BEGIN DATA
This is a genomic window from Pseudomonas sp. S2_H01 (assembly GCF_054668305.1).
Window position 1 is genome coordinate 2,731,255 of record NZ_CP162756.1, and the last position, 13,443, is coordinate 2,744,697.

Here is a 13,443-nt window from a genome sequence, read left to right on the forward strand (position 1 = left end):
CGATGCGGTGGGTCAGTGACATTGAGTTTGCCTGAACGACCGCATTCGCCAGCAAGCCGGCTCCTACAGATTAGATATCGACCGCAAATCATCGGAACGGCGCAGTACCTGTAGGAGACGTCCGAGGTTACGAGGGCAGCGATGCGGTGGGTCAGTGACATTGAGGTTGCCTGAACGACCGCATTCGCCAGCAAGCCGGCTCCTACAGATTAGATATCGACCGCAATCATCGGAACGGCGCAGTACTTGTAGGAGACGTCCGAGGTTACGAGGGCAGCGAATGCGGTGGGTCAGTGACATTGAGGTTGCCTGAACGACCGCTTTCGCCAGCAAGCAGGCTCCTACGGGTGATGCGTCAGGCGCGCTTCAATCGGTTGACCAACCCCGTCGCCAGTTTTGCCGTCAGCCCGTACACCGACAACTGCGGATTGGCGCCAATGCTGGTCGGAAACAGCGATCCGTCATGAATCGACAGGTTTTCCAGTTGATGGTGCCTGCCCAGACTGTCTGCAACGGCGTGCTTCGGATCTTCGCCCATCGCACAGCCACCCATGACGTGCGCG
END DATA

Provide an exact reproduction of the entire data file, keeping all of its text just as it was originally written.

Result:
This is a genomic window from Pseudomonas sp. S2_H01 (assembly GCF_054668305.1).
Window position 1 is genome coordinate 2,731,255 of record NZ_CP162756.1, and the last position, 13,443, is coordinate 2,744,697.

Here is a 13,443-nt window from a genome sequence, read left to right on the forward strand (position 1 = left end):
CGATGCGGTGGGTCAGTGACATTGAGTTTGCCTGAACGACCGCATTCGCCAGCAAGCCGGCTCCTACAGATTAGATATCGACCGCAAATCATCGGAACGGCGCAGTACCTGTAGGAGACGTCCGAGGTTACGAGGGCAGCGATGCGGTGGGTCAGTGACATTGAGGTTGCCTGAACGACCGCATTCGCCAGCAAGCCGGCTCCTACAGATTAGATATCGACCGCAATCATCGGAACGGCGCAGTACTTGTAGGAGACGTCCGAGGTTACGAGGGCAGCGAATGCGGTGGGTCAGTGACATTGAGGTTGCCTGAACGACCGCTTTCGCCAGCAAGCAGGCTCCTACGGGTGATGCGTCAGGCGCGCTTCAATCGGTTGACCAACCCCGTCGCCAGTTTTGCCGTCAGCCCGTACACCGACAACTGCGGATTGGCGCCAATGCTGGTCGGAAACAGCGATCCGTCATGAATCGACAGGTTTTCCAGTTGATGGTGCCTGCCCAGACTGTCTGCAACGGCGTGCTTCGGATCTTCGCCCATCGCACAGCCACCCATGACGTGCGCG